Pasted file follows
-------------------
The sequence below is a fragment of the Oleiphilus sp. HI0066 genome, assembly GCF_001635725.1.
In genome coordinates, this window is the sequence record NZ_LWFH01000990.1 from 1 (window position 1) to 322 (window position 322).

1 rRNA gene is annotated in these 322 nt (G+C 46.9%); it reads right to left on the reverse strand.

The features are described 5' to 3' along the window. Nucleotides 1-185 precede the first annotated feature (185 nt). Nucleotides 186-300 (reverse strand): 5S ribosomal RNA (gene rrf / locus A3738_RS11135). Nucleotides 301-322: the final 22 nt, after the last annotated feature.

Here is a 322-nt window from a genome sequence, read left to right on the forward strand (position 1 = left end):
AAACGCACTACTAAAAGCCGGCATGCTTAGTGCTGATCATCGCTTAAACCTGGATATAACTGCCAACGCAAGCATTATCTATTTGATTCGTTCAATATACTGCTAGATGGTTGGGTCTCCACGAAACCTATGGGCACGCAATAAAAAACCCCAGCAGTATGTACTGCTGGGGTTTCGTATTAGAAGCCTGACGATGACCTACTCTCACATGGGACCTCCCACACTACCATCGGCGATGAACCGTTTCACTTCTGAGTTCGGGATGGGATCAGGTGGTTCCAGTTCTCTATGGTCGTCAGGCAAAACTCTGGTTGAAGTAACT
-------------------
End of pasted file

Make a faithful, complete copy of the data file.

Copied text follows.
The sequence below is a fragment of the Oleiphilus sp. HI0066 genome, assembly GCF_001635725.1.
In genome coordinates, this window is the sequence record NZ_LWFH01000990.1 from 1 (window position 1) to 322 (window position 322).

1 rRNA gene is annotated in these 322 nt (G+C 46.9%); it reads right to left on the reverse strand.

The features are described 5' to 3' along the window. Nucleotides 1-185 precede the first annotated feature (185 nt). Nucleotides 186-300 (reverse strand): 5S ribosomal RNA (gene rrf / locus A3738_RS11135). Nucleotides 301-322: the final 22 nt, after the last annotated feature.

Here is a 322-nt window from a genome sequence, read left to right on the forward strand (position 1 = left end):
AAACGCACTACTAAAAGCCGGCATGCTTAGTGCTGATCATCGCTTAAACCTGGATATAACTGCCAACGCAAGCATTATCTATTTGATTCGTTCAATATACTGCTAGATGGTTGGGTCTCCACGAAACCTATGGGCACGCAATAAAAAACCCCAGCAGTATGTACTGCTGGGGTTTCGTATTAGAAGCCTGACGATGACCTACTCTCACATGGGACCTCCCACACTACCATCGGCGATGAACCGTTTCACTTCTGAGTTCGGGATGGGATCAGGTGGTTCCAGTTCTCTATGGTCGTCAGGCAAAACTCTGGTTGAAGTAACT